How To Eat Healthy on Vacation & at Restaurants
Ryan Tomanocy is a CSCS, certified CrossFit Level 1 trainer, and USA Weightlifting sports performance coach. Romanian deadlifts have been a staple of his training since his collegiate rowing career at Ithaca College. In this guide, he shares best practices for eating at restaurants and on vacation so you can enjoy yourself AND continue making progress.
Treat Yo’self (Mindfully, Of Course)
When you have health, fitness, and performance goals though, this is often when things go off the rails. You go from a week of feeling good, sticking to your training sessions, and eating healthy to a wild Saturday night out, an extra three cookies, drunk pizza, and a ride home with your pants unbuttoned.
But worry not, because there ARE strategies that ensure you’re not compromising progress while still enjoying time spent at restaurants or on vacation.
The following strategies help you navigate the delicious and dangerous options at your restaurant of choice the next time you’re out on the town or when you escape for adventure on that well-deserved getaway.
When Eating At Restaurants
1. Plan Ahead of Time
Check the menu before you go, especially if it’s somewhere new.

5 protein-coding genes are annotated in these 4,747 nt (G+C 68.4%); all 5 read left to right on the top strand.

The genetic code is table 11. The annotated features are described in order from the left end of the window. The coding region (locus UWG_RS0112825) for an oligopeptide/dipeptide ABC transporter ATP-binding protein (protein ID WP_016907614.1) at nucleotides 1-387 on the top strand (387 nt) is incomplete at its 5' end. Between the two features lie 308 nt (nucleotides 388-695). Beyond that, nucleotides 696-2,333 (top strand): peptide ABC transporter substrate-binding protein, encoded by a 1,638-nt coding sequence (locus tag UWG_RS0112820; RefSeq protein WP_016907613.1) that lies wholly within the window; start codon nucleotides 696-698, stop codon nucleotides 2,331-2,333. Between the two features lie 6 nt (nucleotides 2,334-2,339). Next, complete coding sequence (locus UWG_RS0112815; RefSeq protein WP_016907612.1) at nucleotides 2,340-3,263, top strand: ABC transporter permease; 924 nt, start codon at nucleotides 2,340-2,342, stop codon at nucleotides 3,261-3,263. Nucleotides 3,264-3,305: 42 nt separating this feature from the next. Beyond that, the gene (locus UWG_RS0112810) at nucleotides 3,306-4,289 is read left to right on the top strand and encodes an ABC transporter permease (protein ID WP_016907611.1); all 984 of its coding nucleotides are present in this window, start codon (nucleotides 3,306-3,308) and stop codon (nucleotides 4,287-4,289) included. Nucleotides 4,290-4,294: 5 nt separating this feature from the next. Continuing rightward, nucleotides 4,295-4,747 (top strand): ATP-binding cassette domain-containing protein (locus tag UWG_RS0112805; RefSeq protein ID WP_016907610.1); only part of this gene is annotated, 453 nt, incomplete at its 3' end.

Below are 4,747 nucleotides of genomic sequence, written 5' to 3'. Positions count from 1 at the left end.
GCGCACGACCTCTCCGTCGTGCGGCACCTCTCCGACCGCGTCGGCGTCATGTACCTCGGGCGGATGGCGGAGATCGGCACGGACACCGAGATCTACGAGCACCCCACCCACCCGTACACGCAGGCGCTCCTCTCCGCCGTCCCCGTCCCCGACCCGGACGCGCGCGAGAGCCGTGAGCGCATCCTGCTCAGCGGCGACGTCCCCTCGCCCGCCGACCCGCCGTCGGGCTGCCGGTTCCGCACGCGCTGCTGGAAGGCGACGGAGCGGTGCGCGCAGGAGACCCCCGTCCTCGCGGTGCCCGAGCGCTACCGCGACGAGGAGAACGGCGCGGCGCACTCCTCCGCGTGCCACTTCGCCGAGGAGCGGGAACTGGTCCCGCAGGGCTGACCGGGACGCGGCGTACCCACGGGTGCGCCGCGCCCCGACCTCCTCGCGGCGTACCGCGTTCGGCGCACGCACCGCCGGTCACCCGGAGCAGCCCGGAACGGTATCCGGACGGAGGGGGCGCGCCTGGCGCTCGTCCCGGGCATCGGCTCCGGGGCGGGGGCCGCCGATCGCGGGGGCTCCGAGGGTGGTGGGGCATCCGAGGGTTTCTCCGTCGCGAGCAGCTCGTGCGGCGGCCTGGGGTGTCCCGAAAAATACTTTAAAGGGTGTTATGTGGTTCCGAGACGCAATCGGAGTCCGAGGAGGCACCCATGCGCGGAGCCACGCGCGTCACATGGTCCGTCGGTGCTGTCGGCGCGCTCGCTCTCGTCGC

Make it easy on yourself and pick a place that has simple whole food options, like BBQ or Mediterranean.
2. Stay Hydrated
Drink a glass of water before getting to the restaurant. Having a bit of liquid in your stomach curbs gnarly hunger cravings and aids in digestion. No more food babies!
3. Don’t Show Up Ravenously Hungry
Try having a small healthy snack beforehand: a handful of nuts, carrots or berries. If you show up starving, you’re going to overeat.
4. Limit Alcohol to Special Occasions
Drinking has a STRONG correlation to choosing unhealthy foods. If you have to, pick one or the other: One or two drinks OR the cowboy hamburger and fries.
5. Request a To-Go Container When You Order
Before you start eating, pack away 1/4 of what’s on the plate and save it. (You can always eat some later if you’re still hungry and saved too much.)
6. Craft a Healthy Plate
Keep it simple. Lean protein, a hearty portion of veggies or fruit, some carbs, and a healthy source of fat is all you need for a nutritionally satisfying meal.
7. Walk & Move!
Take a walk before and/or after eating, park farther away, stay on your feet while you wait for a table, or stand and eat if that’s an option! Try adding in some activity if you know you’re going to eat a big meal.
8. Avoid the “All-or-Nothing” Mentality
Treat yourself here and there to foods and indulgences you REALLY look forward to and pass on those that aren’t your absolute faves.